Oxford BioMedica Announces Update from ARVO 2013
OXFORD, England, May 9, 2013 /PRNewswire/ --
-- UshStat® video selected to showcase theme of "Life-changing Research" --
Oxford BioMedica plc ("Oxford BioMedica" or "the Company") (LSE: OXB), the leading gene-based biopharmaceutical company, today announces an update from the 2013 Annual Meeting of the Association for Research in Vision and Ophthalmology (ARVO) held in Seattle, Washington (USA) on 5-9 May 2013. The ARVO annual meeting is the largest gathering of eye and vision researchers in the world and this year's theme is "Life-changing Research".
Oxford BioMedica's collaborators at Oregon Health & Science University's Casey Eye Institute, Portland, Oregon submitted a video to ARVO which featured a patient who has been treated with UshStat®. UshStat® is a novel gene-based treatment for Usher syndrome type 1B, the most common form of deaf-blindness, and was designed and developed by Oxford BioMedica using the Company's proprietary LentiVector® platform technology.
The video was awarded second place in a contest to promote the ARVO 2013 theme and was showcased at the Sunday 5 May, 2013 Keynote Session: click here to watch the video.
Oxford BioMedica also presented two posters entitled "Glaucoma-GT, a novel gene therapy treatment for primary open-angle glaucoma" (abstract ID: 2741 - A0185) and "The LentiVector® Gene Therapy Platform for Ocular Disease: a clinical update" (abstract ID: 2744 - A0188).
John Dawson, Chief Executive Officer of Oxford BioMedica, said: "Our ocular gene therapy programmes continue to receive recognition from the ARVO community and we thank our collaborators at OHSU's Casey Eye Institute for their support."
Notes to editors
1. Oxford BioMedica®
Oxford BioMedica plc (LSE: OXB) is a biopharmaceutical company developing innovative gene-based medicines and therapeutic vaccines that aim to improve the lives of patients with high unmet medical needs. The Company's technology platform includes a highly efficient LentiVector® gene delivery system, which has specific advantages for targeting diseases of the central nervous system and the eye; and a unique tumour antigen (5T4), which is an ideal target for anti-cancer therapy. Through in-house and collaborative research, Oxford BioMedica has a broad pipeline with current partners and licensees including Sanofi, Pfizer, Novartis, GlaxoSmithKline, MolMed, Sigma-Aldrich, Biogen Idec, Emergent BioSolutions, ImaginAb and Immune Design Corp. Further information is available at http://www.oxfordbiomedica.co.uk and http://www.oxbsolutions.co.uk.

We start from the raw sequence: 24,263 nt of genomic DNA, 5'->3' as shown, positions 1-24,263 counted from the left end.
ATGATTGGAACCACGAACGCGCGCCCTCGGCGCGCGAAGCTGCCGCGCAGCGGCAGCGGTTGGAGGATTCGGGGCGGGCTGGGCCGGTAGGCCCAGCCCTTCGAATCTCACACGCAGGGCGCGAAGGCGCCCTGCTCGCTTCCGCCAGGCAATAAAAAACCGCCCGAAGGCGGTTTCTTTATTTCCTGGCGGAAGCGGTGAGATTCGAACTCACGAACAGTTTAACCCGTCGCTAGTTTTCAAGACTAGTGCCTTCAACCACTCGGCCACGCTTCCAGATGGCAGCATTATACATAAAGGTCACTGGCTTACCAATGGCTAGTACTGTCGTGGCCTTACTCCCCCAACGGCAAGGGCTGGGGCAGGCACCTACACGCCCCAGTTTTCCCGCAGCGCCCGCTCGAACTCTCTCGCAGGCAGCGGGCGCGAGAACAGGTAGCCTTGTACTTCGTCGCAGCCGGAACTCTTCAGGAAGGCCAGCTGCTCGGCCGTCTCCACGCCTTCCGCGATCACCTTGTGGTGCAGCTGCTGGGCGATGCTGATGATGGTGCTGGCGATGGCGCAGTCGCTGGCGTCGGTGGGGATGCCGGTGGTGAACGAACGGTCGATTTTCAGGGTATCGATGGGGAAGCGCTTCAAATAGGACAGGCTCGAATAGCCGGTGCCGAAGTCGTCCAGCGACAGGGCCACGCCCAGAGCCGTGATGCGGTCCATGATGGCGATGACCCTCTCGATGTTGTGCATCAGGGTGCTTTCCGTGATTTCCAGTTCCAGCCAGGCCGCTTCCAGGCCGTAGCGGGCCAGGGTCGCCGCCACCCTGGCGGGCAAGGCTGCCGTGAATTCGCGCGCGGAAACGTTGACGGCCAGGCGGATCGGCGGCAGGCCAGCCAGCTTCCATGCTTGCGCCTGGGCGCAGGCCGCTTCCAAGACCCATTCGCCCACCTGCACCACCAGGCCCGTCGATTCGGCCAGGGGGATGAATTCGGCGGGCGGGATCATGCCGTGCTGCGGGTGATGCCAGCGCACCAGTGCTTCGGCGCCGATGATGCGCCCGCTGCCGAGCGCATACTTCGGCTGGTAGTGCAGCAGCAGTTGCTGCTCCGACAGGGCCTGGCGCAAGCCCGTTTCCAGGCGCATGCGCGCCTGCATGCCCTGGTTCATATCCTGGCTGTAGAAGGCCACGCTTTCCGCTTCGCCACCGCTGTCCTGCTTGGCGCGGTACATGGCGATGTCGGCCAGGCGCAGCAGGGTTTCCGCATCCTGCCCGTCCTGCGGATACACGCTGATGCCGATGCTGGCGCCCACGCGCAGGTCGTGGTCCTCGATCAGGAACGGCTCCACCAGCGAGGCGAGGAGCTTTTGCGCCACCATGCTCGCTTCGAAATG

2. Casey Eye Institute
The Casey Eye Institute at Oregon Health & Science University is a world-recognized academic eye center that attracts top specialists from around the globe. As one of the leading institutions for vision research in the nation, Casey is known for developing and utilizing the very latest treatments and technologies. From ground-breaking research and education, to specialty care in retina, glaucoma, inflammatory eye disease and refractive and plastic surgery - Casey's focus it to provide the best possible eye health in its clinics and in the community. In addition, the Elks Children's Eye Clinic at Casey has been providing exceptional pediatric eye care since 1949, thanks to the generous support of the Oregon State Elks Association.
3. LentiVector® gene delivery technology
Oxford BioMedica's LentiVector® gene delivery technology is one of the most advanced gene delivery systems currently available, which has many applications in product development and discovery research. It is the system of choice for gene-based treatments addressing chronic and inherited diseases. Oxford BioMedica has established a dominant intellectual property estate in the field of lentiviral-vector mediated gene delivery through its in-house research and from work conducted by the Company's co-founders at Oxford University.
4. Usher syndrome type 1B and UshStat®
Usher syndrome is the most common form of deaf-blindness which affects approximately 30,000-50,000 patients in the US and Europe. One of the most common subtypes is Usher syndrome type 1B. The disease is caused by a mutation of the gene encoding myosin VIIA (MY07A), which leads to progressive retinitis pigmentosa combined with a congenital hearing defect. UshStat® uses the Company's LentiVector® platform technology to deliver a corrected version of the MYO7A gene to address the vision loss associated with the disease. On the basis of pre-clinical data, it is anticipated that a single application of UshStat® to the retina could provide long-term or potentially permanent stabilisation of vision. There are currently no approved treatments available for Usher syndrome type 1B.
For further information, please contact:
Oxford BioMedica plc:
Lara Mott, Head of Corporate Communications
Casey Eye Institute:
Mary Clark/Sarah Macleod/Claire Dickinson
SOURCE Oxford BioMedica plc
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